Eaves suggested two critical keys for converting leads to customers. “Certainly the first thing is to promptly follow-up with the leads you obtain,” she said. “Then make sure that you stay in contact with them over a period of time, keeping track until they’re ready to do business with you.”

Seminars and Fairs
First-time borrower and other seminars offer another cost-effective way to attract a group of new contacts. Naworol conducts weekly seminars for custom home customers. He has a database of 5,000 lot owners and invites different groups to attend the seminars that he holds in surrounding counties. He estimated that approximately 50 percent of those who have attended his seminars during the last five years have become customers and many others are waiting to design their home or purchase a lot. “This is an unbelievable way to attract customers,” he said. “Those who attend see the seminar as a chance to get educated about the custom home process and they appreciate the one-stop shopping—because the seminars include myself, builders, attorney, Realtor, and an inspector.”

Joe Siau has made quarterly first-time homebuyer presentations to such groups as Consumer Credit Counseling Services and the Association of Community Organizations for Reform Now (ACORN). “We get 15 to 30 people at each session and then we’ll follow up with them (using a list of attendees),” said Siau, an originator with Chase Manhattan Mortgage in Roseville, Calif. “Over a year’s time, we convert about 10 percent of the attendees to solid leads.”

In addition, Siau has participated in local street fairs for Asian communities. He sets up a Chase Manhattan exhibit and then distributes promotional materials as he discusses homeownership opportunities with visitors. Siau averages three shows a year, with approximately 50 people stopping by each time. He estimated that slightly over 5 percent are converted to customers. “It may not sound like much at first, but it’s well worth the effort because they eventually make referrals to other borrowers, so the base grows.”

TV and Radio
Highlighting your message on radio and television is yet another method to gather prospect names. For example, Aaron Jernigan, an originator with The Bank in Springfield, Mo., has appeared on a local TV program to provide homebuying information. It has helped establish him as a mortgage expert in his market and he has obtained a number of inquiries from potential borrowers. “After each show, I would receive about five to 10 phone calls from people who had watched,” he said. “It has definitely provided good visibility.”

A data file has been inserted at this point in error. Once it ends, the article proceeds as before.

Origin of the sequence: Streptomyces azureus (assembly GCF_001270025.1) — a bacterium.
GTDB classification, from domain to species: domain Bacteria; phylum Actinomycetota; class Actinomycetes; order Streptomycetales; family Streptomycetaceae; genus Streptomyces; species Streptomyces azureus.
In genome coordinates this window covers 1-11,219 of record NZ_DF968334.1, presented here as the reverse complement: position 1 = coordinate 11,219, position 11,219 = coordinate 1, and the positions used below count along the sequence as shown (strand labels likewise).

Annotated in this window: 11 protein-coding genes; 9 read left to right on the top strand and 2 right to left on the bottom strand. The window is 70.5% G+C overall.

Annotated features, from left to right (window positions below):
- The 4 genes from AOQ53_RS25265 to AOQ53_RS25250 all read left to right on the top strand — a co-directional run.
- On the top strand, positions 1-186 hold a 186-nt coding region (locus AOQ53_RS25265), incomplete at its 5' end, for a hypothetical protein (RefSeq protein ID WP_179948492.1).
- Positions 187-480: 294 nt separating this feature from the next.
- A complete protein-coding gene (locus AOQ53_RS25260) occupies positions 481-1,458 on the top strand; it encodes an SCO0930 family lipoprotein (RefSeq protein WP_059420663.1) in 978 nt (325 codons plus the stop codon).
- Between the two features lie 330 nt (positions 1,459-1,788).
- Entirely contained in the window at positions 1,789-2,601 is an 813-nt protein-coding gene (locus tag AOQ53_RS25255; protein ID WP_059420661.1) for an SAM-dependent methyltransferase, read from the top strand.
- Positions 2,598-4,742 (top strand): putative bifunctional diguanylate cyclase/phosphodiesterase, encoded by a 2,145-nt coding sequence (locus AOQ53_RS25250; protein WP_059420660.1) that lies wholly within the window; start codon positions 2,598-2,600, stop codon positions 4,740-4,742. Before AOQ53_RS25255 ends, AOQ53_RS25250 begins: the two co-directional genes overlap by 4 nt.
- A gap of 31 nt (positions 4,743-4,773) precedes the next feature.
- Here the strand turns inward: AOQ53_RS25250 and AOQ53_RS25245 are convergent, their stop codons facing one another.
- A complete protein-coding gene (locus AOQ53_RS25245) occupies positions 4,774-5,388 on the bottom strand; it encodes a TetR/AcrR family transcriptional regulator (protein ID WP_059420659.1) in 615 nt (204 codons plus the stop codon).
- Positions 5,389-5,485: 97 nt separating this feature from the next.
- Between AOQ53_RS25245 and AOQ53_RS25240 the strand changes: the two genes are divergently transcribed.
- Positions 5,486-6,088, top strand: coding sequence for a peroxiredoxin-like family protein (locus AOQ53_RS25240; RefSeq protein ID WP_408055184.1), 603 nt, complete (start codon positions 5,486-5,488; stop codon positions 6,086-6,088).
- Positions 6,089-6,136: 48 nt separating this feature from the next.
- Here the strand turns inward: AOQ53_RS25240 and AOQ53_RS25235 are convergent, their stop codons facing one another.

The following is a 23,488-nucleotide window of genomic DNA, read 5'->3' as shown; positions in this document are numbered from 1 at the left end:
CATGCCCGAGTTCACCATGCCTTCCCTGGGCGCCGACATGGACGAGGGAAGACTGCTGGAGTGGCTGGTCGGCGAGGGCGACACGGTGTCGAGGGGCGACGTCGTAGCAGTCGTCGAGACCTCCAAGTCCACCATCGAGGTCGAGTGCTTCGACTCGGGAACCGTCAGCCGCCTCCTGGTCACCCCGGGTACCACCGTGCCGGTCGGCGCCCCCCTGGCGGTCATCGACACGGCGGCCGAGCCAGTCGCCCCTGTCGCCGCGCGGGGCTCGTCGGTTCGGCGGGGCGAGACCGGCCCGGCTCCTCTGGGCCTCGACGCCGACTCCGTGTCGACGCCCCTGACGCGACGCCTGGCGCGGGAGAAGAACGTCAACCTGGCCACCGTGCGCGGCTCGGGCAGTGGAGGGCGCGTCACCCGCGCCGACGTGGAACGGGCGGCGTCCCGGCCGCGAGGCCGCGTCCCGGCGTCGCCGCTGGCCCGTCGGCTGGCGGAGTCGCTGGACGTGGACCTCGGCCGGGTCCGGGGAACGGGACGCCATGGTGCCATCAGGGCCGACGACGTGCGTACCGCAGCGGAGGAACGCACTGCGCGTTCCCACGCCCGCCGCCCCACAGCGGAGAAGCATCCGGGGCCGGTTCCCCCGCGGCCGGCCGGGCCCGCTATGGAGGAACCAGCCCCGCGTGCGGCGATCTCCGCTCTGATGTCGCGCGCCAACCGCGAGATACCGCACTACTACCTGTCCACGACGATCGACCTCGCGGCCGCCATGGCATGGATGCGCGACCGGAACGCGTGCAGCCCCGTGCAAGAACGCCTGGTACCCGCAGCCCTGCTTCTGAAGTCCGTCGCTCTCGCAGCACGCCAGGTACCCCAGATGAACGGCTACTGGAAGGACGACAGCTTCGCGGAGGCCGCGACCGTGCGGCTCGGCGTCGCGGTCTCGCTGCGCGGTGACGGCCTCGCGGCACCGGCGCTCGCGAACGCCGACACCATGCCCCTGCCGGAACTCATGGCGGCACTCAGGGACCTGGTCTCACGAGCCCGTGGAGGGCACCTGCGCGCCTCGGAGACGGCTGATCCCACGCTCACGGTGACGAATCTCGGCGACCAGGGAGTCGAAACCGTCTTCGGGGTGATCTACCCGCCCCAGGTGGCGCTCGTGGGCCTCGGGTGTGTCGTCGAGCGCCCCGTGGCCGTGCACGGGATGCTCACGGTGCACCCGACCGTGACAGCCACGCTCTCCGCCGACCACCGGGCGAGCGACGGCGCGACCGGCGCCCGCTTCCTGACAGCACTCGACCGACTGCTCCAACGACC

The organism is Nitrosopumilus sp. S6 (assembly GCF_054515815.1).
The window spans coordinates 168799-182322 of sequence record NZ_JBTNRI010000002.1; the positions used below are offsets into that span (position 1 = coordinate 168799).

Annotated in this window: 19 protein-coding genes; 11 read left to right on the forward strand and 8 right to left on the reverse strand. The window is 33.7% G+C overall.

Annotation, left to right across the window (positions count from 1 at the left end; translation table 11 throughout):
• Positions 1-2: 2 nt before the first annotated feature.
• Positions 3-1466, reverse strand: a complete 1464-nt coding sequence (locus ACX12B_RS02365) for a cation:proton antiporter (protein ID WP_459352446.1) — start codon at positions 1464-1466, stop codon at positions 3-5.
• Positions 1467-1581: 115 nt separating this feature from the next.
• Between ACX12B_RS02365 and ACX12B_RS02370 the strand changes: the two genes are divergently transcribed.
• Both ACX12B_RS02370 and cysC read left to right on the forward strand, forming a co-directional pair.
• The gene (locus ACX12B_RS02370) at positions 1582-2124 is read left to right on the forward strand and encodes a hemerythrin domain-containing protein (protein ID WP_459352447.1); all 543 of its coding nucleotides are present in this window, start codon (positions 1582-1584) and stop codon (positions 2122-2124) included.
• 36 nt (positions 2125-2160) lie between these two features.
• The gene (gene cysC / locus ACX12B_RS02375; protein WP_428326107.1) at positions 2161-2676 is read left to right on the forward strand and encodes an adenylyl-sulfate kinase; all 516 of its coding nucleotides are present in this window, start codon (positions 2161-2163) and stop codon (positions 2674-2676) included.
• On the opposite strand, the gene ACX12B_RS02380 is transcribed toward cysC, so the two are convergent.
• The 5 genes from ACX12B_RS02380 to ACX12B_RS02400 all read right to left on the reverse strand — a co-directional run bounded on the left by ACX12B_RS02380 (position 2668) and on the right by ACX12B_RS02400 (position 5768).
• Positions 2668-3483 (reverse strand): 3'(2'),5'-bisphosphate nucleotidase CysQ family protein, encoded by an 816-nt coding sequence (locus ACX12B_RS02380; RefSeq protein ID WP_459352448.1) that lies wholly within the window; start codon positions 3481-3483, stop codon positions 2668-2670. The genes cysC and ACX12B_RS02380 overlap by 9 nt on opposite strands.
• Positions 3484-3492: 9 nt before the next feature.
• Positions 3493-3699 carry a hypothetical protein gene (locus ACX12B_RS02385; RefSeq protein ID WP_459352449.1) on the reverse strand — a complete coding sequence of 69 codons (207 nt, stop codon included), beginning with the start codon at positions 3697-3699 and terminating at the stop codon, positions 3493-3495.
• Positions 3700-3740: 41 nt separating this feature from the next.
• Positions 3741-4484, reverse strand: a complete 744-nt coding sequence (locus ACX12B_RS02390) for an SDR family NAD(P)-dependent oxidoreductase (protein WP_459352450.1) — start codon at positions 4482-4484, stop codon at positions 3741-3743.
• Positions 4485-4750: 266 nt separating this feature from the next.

Jernigan noted that because he hasn’t yet started to track the leads, he doesn’t know how effective the TV appearances have been. However, he’s confident that the exposure has been worthwhile. “I know that we get calls after the shows and I’m sure we’re getting business as a result,” he added.

Kevin Ruby has been successful with a unique radio promotion. One of his choice builders has held remote radio promotions, having a radio station set up its broadcast booth at a weekend open house or other event. This allows Ruby a chance to speak to the crowd about his company and their loan programs and to collect names and phone numbers of those interested in obtaining a mortgage loan. “All I have to do is show up with my laptop and prequalification forms for a couple of hours,” said Ruby, executive vice president/originator with Community Mortgage, Cordova, Tenn. “I get leads from the people who attend the specific development and others from those who are looking elsewhere but stop by because they hear me on the radio and are interested in talking about a loan.”

Ruby believes the remote promotions are definitely worthwhile. “Generating leads from the radio remotes has accounted for about 10 percent of my annual business in the past, but it doesn’t take much time to make such valuable contacts. I reach new people with whom I wouldn’t have otherwise come in contact.”

Internet Connections
In recent years, more originators have turned to the Internet as a proven means of obtaining prospects. Even though many site visitors are rate shoppers, originators have found that an effective Web site that includes an application form can result in a steady stream of closed loans. For instance, Dave D’Aprile of Coast to Coast Mortgage in Austin, Texas, considers his Web site to be a significant lead producer. He noted that approximately 50 percent of the customers doing business with the firm have “touched” their Web site.

D’Aprile boasts a closing ratio of 25 to 30 percent of his online leads. He devotes a portion of his marketing budget to listings in various portal sites and advises originators to take a cautious approach with such advertising. “You’ve got to check cost versus return,” he noted. “You never know, in the first month you may not get anything.” D’Aprile suggested that originators check to see what other originators are already advertising on specific portal sites, track the results, and drop the sites that don’t work.